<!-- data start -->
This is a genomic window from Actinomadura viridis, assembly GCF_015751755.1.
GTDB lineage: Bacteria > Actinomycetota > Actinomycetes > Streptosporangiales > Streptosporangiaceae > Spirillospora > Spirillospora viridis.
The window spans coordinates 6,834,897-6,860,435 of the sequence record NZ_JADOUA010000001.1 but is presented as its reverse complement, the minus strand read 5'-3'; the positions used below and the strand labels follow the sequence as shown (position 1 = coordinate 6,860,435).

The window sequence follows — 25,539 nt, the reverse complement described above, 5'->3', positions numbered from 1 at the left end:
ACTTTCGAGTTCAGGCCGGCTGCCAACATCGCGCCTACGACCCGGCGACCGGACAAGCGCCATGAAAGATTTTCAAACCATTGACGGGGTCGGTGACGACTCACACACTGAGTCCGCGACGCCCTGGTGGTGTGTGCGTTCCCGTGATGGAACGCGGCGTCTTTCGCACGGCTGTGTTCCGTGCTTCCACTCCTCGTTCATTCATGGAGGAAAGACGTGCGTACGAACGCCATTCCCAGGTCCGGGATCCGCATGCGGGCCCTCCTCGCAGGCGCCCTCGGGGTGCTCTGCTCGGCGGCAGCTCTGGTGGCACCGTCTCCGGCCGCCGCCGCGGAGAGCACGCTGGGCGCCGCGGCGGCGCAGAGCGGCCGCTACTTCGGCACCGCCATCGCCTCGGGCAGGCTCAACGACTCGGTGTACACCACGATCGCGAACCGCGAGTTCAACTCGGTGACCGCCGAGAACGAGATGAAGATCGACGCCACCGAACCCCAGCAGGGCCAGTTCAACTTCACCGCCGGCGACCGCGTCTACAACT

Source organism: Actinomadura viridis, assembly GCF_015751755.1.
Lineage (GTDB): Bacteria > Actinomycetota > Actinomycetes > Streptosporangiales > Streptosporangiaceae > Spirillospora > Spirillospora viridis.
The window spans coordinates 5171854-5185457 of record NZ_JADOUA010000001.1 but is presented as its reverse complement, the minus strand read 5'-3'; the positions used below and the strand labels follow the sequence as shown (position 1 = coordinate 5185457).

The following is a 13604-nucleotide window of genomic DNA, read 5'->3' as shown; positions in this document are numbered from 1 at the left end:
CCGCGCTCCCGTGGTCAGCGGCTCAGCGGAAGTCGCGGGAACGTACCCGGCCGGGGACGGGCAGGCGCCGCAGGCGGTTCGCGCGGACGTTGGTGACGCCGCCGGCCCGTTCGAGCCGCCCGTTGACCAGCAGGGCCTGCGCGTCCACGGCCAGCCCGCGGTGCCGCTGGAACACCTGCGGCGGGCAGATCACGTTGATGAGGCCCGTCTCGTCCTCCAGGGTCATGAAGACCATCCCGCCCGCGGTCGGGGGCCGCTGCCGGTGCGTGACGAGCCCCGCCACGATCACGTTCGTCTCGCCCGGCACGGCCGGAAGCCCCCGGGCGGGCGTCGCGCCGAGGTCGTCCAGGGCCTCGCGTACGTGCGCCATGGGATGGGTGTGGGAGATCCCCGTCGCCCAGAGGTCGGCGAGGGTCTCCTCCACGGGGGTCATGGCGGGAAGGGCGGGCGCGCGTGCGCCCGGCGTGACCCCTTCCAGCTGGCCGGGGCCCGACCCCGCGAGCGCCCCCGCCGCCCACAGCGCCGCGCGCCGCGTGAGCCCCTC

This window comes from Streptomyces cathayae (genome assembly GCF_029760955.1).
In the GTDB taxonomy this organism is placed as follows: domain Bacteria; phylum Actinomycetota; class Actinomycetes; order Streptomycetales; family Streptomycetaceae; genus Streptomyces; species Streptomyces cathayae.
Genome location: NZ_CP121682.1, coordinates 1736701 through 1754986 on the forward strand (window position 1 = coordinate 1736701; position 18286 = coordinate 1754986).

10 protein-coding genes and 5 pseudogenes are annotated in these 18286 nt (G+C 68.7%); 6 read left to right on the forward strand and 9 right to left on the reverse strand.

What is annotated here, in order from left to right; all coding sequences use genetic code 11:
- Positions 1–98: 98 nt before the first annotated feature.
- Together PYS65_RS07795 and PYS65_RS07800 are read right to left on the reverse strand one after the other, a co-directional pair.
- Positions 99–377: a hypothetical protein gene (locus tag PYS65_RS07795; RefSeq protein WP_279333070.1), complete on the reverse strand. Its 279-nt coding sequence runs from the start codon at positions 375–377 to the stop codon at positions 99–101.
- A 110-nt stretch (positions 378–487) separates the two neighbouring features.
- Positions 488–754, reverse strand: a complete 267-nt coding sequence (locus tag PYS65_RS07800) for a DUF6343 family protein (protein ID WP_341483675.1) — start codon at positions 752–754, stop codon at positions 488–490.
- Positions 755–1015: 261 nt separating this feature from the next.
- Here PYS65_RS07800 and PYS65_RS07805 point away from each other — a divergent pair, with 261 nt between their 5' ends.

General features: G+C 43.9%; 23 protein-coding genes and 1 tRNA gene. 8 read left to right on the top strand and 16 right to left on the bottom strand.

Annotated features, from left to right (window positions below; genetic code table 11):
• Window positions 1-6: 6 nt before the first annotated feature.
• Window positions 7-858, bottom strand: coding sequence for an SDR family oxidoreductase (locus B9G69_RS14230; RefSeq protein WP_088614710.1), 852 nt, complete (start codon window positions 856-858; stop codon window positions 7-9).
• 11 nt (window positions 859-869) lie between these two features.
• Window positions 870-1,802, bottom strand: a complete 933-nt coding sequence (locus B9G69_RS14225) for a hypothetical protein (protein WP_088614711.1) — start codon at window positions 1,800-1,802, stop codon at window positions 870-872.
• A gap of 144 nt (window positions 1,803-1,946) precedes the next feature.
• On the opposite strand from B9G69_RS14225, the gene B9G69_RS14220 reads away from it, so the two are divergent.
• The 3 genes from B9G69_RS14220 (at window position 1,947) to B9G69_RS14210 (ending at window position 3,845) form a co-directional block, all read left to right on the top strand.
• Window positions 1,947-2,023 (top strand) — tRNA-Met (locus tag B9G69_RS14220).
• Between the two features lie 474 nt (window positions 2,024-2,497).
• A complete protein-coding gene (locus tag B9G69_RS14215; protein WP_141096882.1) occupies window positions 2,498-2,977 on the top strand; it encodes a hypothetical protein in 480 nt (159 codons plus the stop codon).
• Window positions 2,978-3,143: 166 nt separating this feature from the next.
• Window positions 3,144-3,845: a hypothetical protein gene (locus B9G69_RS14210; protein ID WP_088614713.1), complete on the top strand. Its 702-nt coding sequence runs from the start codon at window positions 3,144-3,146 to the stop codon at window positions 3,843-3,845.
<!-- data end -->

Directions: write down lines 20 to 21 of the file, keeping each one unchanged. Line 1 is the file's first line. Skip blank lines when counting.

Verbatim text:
- Positions 488–754, reverse strand: a complete 267-nt coding sequence (locus tag PYS65_RS07800) for a DUF6343 family protein (protein ID WP_341483675.1) — start codon at positions 752–754, stop codon at positions 488–490.
- Positions 755–1015: 261 nt separating this feature from the next.